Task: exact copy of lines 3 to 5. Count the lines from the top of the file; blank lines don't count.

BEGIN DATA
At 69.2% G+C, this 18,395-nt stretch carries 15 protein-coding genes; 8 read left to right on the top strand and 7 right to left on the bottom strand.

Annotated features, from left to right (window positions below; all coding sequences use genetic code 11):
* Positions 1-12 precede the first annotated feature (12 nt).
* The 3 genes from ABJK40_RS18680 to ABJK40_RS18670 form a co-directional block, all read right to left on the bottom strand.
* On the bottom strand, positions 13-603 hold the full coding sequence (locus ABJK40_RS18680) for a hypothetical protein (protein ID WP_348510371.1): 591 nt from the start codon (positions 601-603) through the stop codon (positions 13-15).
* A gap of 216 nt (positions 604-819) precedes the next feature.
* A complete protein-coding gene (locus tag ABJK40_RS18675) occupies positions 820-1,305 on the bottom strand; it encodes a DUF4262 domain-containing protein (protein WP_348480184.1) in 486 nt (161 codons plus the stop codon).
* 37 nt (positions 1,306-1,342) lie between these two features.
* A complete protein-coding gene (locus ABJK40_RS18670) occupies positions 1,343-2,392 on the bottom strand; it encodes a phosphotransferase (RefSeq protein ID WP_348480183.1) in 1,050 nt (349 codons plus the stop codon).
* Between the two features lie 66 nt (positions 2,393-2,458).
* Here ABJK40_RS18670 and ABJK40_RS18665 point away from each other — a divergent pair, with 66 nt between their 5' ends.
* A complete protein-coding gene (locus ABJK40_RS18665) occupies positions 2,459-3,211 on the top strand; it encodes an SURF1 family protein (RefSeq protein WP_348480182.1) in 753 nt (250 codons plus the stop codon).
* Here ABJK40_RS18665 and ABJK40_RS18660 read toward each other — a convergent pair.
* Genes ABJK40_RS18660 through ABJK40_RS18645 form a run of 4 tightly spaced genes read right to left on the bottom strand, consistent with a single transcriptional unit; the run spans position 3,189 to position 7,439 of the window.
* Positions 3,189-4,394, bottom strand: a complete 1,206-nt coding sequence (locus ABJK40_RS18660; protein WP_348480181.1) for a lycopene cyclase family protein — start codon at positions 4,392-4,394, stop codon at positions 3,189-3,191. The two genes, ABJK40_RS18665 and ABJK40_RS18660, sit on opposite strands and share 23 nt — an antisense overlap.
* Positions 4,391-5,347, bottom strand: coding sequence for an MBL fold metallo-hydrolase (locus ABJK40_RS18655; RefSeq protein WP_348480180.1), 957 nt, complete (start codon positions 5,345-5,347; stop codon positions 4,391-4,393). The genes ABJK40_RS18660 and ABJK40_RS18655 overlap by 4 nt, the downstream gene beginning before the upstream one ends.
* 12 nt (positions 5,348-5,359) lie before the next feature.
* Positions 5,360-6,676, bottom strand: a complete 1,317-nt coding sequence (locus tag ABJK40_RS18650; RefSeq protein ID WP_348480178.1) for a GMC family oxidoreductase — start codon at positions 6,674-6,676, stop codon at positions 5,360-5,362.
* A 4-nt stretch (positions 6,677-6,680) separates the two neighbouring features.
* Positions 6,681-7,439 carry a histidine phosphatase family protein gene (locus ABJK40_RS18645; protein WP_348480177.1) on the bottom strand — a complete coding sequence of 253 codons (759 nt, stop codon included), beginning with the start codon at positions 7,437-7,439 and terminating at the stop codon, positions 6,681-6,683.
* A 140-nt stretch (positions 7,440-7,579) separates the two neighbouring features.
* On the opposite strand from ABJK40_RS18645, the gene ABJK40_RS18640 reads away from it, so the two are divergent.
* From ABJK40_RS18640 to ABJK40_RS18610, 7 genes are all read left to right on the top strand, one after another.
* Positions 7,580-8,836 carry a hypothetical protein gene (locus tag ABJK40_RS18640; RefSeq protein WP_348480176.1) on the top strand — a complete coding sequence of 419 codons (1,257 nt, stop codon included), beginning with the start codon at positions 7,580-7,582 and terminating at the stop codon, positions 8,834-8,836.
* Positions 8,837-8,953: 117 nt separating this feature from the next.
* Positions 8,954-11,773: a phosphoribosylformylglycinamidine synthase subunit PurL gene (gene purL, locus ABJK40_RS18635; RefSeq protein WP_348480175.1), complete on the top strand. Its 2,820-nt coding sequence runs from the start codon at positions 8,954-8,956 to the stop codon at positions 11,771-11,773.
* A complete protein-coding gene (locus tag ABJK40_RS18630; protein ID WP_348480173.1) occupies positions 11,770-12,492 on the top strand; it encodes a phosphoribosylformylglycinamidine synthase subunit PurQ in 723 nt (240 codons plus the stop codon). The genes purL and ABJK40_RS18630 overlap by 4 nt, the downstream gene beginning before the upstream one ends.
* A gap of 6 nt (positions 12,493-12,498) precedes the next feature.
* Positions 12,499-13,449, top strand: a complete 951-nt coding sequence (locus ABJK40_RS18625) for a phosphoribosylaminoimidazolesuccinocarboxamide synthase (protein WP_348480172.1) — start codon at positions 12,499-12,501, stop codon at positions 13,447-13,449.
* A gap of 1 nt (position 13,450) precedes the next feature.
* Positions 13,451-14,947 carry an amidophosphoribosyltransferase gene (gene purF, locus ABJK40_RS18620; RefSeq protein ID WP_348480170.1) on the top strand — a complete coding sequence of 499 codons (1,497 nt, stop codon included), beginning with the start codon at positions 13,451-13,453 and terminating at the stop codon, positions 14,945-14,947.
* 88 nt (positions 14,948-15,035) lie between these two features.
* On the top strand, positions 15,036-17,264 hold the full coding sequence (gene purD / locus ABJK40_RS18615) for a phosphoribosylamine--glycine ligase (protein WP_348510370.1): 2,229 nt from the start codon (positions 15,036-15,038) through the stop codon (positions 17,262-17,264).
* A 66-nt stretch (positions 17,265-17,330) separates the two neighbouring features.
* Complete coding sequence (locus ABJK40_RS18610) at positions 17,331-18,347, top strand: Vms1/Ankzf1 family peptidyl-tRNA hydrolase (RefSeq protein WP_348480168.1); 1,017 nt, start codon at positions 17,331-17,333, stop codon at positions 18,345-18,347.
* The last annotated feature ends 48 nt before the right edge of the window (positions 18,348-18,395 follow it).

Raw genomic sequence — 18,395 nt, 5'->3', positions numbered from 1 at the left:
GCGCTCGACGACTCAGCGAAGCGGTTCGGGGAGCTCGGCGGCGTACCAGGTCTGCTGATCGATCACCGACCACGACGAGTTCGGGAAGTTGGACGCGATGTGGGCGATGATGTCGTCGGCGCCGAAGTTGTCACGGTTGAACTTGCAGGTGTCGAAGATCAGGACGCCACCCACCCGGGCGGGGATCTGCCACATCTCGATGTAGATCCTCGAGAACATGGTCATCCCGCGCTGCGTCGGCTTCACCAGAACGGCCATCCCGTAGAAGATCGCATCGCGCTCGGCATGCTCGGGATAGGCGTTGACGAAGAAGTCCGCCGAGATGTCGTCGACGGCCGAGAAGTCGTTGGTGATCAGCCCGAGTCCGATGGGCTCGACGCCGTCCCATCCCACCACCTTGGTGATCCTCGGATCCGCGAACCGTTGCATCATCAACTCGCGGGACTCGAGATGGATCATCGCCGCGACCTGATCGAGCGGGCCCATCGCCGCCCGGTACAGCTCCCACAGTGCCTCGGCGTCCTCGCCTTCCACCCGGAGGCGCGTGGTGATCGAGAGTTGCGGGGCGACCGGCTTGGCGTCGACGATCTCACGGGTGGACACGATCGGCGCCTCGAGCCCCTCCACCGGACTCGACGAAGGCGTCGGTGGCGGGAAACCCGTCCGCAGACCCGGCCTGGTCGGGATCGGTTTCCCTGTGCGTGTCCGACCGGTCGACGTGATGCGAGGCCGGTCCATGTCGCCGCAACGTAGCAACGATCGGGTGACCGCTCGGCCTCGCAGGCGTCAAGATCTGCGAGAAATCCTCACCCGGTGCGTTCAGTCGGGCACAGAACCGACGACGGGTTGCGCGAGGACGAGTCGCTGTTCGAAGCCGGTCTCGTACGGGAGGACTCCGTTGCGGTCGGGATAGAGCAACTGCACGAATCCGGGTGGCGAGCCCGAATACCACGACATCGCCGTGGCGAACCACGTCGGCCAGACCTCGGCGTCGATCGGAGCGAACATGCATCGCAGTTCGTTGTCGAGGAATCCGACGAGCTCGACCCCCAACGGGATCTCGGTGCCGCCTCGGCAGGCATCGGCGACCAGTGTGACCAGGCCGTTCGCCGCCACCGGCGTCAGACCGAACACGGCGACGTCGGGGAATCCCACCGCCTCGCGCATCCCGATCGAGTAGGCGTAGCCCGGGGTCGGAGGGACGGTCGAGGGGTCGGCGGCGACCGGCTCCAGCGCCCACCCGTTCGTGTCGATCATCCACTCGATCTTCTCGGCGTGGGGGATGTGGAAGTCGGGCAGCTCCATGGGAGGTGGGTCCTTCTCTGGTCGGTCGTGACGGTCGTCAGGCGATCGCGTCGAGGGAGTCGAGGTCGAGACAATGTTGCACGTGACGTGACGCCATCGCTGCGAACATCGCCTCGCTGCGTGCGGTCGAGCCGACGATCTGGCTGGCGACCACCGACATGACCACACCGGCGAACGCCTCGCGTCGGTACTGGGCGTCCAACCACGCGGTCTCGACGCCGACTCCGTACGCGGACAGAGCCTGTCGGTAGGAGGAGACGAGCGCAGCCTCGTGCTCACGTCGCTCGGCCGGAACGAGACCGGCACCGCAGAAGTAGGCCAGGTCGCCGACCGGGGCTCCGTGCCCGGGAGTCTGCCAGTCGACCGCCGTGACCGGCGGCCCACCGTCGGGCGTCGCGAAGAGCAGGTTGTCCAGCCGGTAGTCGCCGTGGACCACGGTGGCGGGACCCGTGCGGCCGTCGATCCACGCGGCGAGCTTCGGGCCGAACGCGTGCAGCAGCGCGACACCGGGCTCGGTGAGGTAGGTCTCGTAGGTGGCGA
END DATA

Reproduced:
* Positions 1-12 precede the first annotated feature (12 nt).
* The 3 genes from ABJK40_RS18680 to ABJK40_RS18670 form a co-directional block, all read right to left on the bottom strand.
* On the bottom strand, positions 13-603 hold the full coding sequence (locus ABJK40_RS18680) for a hypothetical protein (protein ID WP_348510371.1): 591 nt from the start codon (positions 601-603) through the stop codon (positions 13-15).